Governments often increase borrowing when they face unusually difficult situations, such as the coronavirus pandemic, or the current cost-of-living crisis.

Chancellor Jeremy Hunt has blamed the "twin global emergencies of a pandemic and Putin's war in Ukraine" for driving up government costs.

He has said it is "vital [that] we stick to our plan to reduce debt over the medium term".

Prime Minister Rishi Sunak also made reducing the national debt one of his five key promises.


What is the difference between the government deficit and debt?


The deficit is the gap between the government's income and the amount it spends.

When a government spends less than its income, it has what is known as a surplus.

Debt is the total amount of money owed by the government that has built up over years.

It rises when there is a deficit, and falls in those years when there is a surplus.

Newsletter

Related Articles

London Daily
0:00
0:00
Close
Russia's Electronic Warfare Neutralizes Western Weapons in Ukraine
Trump Challenges Biden to Debate and Golf Match
Macron Accuses Israeli Minister of Election Interference
US Senator Highlights Weaknesses in Western Military Industry During Ukraine Conflict
George Clooney Urges Biden to Withdraw from Presidential Race
Political Shift in the UK: A Detailed Analysis of Labour's Victory and Future Prospects
Viktor Orbán's Peace Mission: A Diplomatic Controversy in the EU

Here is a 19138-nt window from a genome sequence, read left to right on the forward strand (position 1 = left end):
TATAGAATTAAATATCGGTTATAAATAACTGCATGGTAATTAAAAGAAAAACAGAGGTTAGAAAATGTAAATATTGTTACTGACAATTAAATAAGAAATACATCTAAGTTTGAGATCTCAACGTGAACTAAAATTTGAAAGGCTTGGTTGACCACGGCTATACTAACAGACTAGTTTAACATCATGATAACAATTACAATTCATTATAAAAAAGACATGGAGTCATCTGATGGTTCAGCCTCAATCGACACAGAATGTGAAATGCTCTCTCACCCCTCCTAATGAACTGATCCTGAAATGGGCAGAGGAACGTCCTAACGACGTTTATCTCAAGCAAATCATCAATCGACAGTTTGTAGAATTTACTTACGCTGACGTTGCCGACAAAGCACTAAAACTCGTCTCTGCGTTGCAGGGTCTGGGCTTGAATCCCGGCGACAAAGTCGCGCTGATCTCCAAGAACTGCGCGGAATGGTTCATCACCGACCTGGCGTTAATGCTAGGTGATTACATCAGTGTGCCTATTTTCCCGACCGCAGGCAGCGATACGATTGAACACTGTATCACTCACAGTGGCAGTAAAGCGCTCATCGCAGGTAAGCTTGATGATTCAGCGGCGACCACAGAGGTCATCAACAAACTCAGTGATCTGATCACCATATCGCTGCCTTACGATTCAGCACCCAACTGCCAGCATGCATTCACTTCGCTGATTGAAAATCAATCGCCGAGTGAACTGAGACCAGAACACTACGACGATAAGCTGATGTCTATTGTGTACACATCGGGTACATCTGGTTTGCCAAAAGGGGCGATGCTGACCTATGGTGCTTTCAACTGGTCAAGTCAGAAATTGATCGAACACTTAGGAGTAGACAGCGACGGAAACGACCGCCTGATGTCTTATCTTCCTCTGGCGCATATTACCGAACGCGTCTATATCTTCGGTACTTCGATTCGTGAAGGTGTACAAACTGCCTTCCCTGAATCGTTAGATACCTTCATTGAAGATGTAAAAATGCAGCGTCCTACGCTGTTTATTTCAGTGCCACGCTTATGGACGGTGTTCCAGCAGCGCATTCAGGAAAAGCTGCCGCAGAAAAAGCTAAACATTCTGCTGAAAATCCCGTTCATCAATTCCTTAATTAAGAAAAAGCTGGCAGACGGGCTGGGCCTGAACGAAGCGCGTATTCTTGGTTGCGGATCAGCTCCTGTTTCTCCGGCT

India Advocates Peace and Prosperity: PM Modi's Speech in Austria
New UK PM Keir Starmer Reaffirms Strong Support for Ukraine at NATO Summit
Spain PM Pedro Sanchez Denounces Double Standards on Gaza at NATO Summit
UK Police Arrest Suspect in Crossbow Attack After Three Women Killed
Sunita Williams Safe on ISS, to Address Earth on July 10
Biden Affirms Commitment To Presidential Race
France Faces Political Turmoil and Airport Strikes Ahead of Paris Olympics 2024
Putin Hosts PM Modi for a Private Meeting
TSMC: The Taiwanese Chip Giant Valued Over $1 Trillion
Boeing Pleads Guilty Over 737 MAX Crashes
2024 Predicted to Be World's Hottest Year
Iran's President-Elect Masoud Pezeshkian Reiterates Support for Hezbollah
White House Denies Biden Being Treated for Parkinson's Disease
Biden to Meet New UK Prime Minister Keir Starmer
Biden Insists on Continuing Presidential Race Amid Criticism
UK Defence Minister Pledges Enhanced Support to Ukraine
French Prime Minister Gabriel Attal Resigns After Election Setback
Macron Faces New Political Challenges Despite Election Relief
France's Far-Right Falls Short in Parliamentary Elections
Key Figures in France's Left-Wing New Popular Front Bloc
England Reaches Euro 2024 Semifinals After Penalty Shootout Win
Rishi Sunak Apologizes After Historic Tory Defeat
Voter Discontent in Recent UK and French Elections
Trump was recorded attacking Biden: "I kicked the old pile of shit"
Understanding the MRP Method in UK Elections
US Officials Resign Over Biden's Gaza Policy
First-Time Immigrant Voters Aim to Influence UK Elections 2024
Reform UK Receives Major Donations from Brexit Campaign Group
Tata Steel Strike Called Off, Paving the Way for Crucial Talks
Sir Keir Starmer's Acceptance of Substantial Gifts from UK Donors
New Zealand Introduces Law to Make Tech Giants Pay for News
NASA Astronauts Stranded in Space Due to Boeing's Starliner Issues
OpenAI and Microsoft Sued for Copyright Infringement
Starmer Vows to Renegotiate Brexit Deal Amid Far-Right Rise in France
Monster Hurricane Beryl Hits Caribbean as Category Five Storm
EU Charges Meta with Breaching Antitrust Rules
Biden's Debate Performance Unites Democrats and Republicans
Prison Officer Faces Court Over Inmate Sex Video
Jude Bellingham's Iconic Euro 2024 Goal: A Historic Moment for England
Campaigners Push for Emergency Uplift Visa for Palestinians Escaping Gaza Conflict
French Elections: Battle to Thwart Far-Right Takeover
Supreme Court Grants Trump Partial Immunity, Delays Trial
China Criticizes US Restrictions on AI Investments
×